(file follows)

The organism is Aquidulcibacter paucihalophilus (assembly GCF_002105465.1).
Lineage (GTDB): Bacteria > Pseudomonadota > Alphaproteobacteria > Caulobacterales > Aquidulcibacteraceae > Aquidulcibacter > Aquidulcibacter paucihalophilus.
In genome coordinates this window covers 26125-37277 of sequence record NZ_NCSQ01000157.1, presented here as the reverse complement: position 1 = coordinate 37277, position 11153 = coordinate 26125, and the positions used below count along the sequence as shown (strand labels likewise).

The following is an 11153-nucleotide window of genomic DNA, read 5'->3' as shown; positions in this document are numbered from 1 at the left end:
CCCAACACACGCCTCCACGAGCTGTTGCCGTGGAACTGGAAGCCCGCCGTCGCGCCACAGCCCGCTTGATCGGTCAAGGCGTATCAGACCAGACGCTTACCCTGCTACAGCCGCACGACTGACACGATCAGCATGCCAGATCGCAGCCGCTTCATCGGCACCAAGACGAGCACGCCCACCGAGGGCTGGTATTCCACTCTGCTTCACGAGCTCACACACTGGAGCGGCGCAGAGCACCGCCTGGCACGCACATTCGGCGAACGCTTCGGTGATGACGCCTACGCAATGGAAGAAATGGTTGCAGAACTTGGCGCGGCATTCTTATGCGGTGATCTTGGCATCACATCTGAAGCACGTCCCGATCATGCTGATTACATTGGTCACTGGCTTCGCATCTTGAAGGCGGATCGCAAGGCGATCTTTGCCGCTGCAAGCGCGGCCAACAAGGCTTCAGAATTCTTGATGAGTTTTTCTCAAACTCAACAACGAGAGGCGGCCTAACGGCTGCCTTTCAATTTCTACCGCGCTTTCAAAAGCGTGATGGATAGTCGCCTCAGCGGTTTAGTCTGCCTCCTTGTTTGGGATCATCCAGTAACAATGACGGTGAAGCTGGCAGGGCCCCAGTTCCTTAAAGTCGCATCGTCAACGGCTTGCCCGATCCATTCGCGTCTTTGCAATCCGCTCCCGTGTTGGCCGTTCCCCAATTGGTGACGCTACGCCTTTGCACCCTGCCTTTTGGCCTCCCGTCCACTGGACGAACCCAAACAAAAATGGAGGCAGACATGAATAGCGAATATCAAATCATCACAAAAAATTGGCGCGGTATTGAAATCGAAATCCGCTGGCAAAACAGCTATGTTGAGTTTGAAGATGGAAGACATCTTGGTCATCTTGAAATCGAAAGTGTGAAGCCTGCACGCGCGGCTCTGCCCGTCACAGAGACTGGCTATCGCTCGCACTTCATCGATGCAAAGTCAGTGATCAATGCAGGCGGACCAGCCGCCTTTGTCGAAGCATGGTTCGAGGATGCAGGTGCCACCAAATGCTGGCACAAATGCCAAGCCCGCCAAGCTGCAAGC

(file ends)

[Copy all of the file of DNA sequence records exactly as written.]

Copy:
The organism is Aquidulcibacter paucihalophilus (assembly GCF_002105465.1).
Lineage (GTDB): Bacteria > Pseudomonadota > Alphaproteobacteria > Caulobacterales > Aquidulcibacteraceae > Aquidulcibacter > Aquidulcibacter paucihalophilus.
In genome coordinates this window covers 26125-37277 of sequence record NZ_NCSQ01000157.1, presented here as the reverse complement: position 1 = coordinate 37277, position 11153 = coordinate 26125, and the positions used below count along the sequence as shown (strand labels likewise).

The following is an 11153-nucleotide window of genomic DNA, read 5'->3' as shown; positions in this document are numbered from 1 at the left end:
CCCAACACACGCCTCCACGAGCTGTTGCCGTGGAACTGGAAGCCCGCCGTCGCGCCACAGCCCGCTTGATCGGTCAAGGCGTATCAGACCAGACGCTTACCCTGCTACAGCCGCACGACTGACACGATCAGCATGCCAGATCGCAGCCGCTTCATCGGCACCAAGACGAGCACGCCCACCGAGGGCTGGTATTCCACTCTGCTTCACGAGCTCACACACTGGAGCGGCGCAGAGCACCGCCTGGCACGCACATTCGGCGAACGCTTCGGTGATGACGCCTACGCAATGGAAGAAATGGTTGCAGAACTTGGCGCGGCATTCTTATGCGGTGATCTTGGCATCACATCTGAAGCACGTCCCGATCATGCTGATTACATTGGTCACTGGCTTCGCATCTTGAAGGCGGATCGCAAGGCGATCTTTGCCGCTGCAAGCGCGGCCAACAAGGCTTCAGAATTCTTGATGAGTTTTTCTCAAACTCAACAACGAGAGGCGGCCTAACGGCTGCCTTTCAATTTCTACCGCGCTTTCAAAAGCGTGATGGATAGTCGCCTCAGCGGTTTAGTCTGCCTCCTTGTTTGGGATCATCCAGTAACAATGACGGTGAAGCTGGCAGGGCCCCAGTTCCTTAAAGTCGCATCGTCAACGGCTTGCCCGATCCATTCGCGTCTTTGCAATCCGCTCCCGTGTTGGCCGTTCCCCAATTGGTGACGCTACGCCTTTGCACCCTGCCTTTTGGCCTCCCGTCCACTGGACGAACCCAAACAAAAATGGAGGCAGACATGAATAGCGAATATCAAATCATCACAAAAAATTGGCGCGGTATTGAAATCGAAATCCGCTGGCAAAACAGCTATGTTGAGTTTGAAGATGGAAGACATCTTGGTCATCTTGAAATCGAAAGTGTGAAGCCTGCACGCGCGGCTCTGCCCGTCACAGAGACTGGCTATCGCTCGCACTTCATCGATGCAAAGTCAGTGATCAATGCAGGCGGACCAGCCGCCTTTGTCGAAGCATGGTTCGAGGATGCAGGTGCCACCAAATGCTGGCACAAATGCCAAGCCCGCCAAGCTGCAAGC